Conversely, another disappointing report could push tapering further into the future, the economists said. The central bank has made clear that it’s willing to maintain its easy monetary policy for as long as needed to support the economic recovery. Any sign of the labor market recovery stagnating would likely entice the Fed to keep rates near zero for as long as needed to promote hiring.

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Businesses are struggling to find workers and experts are raising the alarm over a ‘labor shortage.’ But there are clear reasons to think the job crunch is only a short-term problem.

mcdonald's advertising help wanted labor shortage $15 an hour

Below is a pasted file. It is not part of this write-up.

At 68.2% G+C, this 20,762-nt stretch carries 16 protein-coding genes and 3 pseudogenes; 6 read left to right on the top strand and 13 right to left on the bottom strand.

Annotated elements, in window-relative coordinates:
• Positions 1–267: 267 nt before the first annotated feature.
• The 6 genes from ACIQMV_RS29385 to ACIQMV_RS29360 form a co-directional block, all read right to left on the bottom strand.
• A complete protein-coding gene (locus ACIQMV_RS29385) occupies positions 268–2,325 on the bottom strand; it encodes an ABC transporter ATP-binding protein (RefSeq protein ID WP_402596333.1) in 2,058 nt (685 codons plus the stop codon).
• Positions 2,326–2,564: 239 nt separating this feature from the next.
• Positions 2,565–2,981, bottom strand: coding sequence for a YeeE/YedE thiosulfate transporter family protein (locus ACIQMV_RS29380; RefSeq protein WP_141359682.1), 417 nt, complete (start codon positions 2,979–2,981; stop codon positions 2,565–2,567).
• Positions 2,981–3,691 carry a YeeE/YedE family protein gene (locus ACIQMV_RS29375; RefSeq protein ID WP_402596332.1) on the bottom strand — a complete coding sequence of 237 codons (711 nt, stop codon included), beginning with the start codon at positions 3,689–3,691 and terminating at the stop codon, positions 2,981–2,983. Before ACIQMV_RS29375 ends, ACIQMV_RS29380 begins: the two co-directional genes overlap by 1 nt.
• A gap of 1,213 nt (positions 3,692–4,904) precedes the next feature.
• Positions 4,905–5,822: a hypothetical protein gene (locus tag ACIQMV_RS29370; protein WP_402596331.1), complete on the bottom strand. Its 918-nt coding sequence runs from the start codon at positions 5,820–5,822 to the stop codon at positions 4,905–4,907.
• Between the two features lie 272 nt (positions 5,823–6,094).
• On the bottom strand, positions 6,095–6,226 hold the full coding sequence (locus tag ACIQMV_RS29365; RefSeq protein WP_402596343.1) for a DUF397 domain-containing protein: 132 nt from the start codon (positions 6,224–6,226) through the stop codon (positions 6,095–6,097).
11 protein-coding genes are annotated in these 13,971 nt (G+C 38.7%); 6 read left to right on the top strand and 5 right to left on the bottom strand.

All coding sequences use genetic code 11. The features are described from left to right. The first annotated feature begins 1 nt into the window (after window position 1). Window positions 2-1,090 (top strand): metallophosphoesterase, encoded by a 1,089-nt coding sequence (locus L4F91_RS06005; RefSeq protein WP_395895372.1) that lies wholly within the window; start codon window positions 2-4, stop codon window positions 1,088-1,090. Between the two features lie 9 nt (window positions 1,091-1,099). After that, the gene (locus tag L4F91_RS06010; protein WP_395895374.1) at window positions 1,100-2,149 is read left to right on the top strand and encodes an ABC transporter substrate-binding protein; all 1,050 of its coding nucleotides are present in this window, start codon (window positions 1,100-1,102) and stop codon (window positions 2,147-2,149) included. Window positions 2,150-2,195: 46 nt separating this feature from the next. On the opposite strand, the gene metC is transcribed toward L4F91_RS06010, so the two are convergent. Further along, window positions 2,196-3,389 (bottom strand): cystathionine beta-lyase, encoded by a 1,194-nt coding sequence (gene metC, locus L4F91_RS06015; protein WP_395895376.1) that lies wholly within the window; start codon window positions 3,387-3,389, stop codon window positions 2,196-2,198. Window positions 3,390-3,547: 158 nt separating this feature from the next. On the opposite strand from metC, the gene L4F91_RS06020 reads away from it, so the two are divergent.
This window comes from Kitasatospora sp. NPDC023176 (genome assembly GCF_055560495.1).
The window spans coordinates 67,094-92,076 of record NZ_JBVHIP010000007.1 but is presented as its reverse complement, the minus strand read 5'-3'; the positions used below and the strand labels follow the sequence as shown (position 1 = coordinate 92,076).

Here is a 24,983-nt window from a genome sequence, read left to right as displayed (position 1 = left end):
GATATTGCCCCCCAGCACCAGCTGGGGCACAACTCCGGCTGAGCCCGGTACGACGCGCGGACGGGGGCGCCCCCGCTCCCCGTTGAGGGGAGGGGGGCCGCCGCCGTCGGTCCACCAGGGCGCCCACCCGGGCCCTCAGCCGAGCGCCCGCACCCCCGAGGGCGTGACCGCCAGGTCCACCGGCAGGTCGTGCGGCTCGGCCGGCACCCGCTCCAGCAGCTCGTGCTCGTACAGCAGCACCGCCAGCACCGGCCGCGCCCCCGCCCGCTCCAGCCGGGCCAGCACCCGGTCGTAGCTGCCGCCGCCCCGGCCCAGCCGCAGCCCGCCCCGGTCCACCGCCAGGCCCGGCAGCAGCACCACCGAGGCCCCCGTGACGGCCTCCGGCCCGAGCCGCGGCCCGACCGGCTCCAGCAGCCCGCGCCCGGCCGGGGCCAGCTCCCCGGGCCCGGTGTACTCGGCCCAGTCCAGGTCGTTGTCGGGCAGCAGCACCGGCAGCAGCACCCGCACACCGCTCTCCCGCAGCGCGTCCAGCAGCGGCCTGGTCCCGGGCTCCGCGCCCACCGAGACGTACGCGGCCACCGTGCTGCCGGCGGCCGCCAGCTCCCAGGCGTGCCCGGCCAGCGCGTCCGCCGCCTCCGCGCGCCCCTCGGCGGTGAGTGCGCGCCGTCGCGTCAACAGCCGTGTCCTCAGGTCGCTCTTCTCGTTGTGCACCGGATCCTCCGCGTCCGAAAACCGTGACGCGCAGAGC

The sign at the McDonald’s restaurant on Penn Ave in Sinking Spring, PA April 8, 2021 with a message on a board below it that reads “Work Here $15 And Free Meals”.

  • The US economy appears to have a labor shortage on its hands as businesses are having trouble attracting workers.
  • But there are reasons – improving vaccination rates, childcare reopenings, the end of boosted unemployment – to believe the job market imbalance won’t last long.
  • Given the temporary nature of the issue, the Federal Reserve shouldn’t overreact.
  • This is an opinion column. The thoughts expressed are those of the author.
  • See more stories on Insider’s business page.

Until recently, enthusiasm was building in the economic recovery. But a series of dark clouds have come together all at once to darken the outlook for the US economy and they all point to one thing: inflation.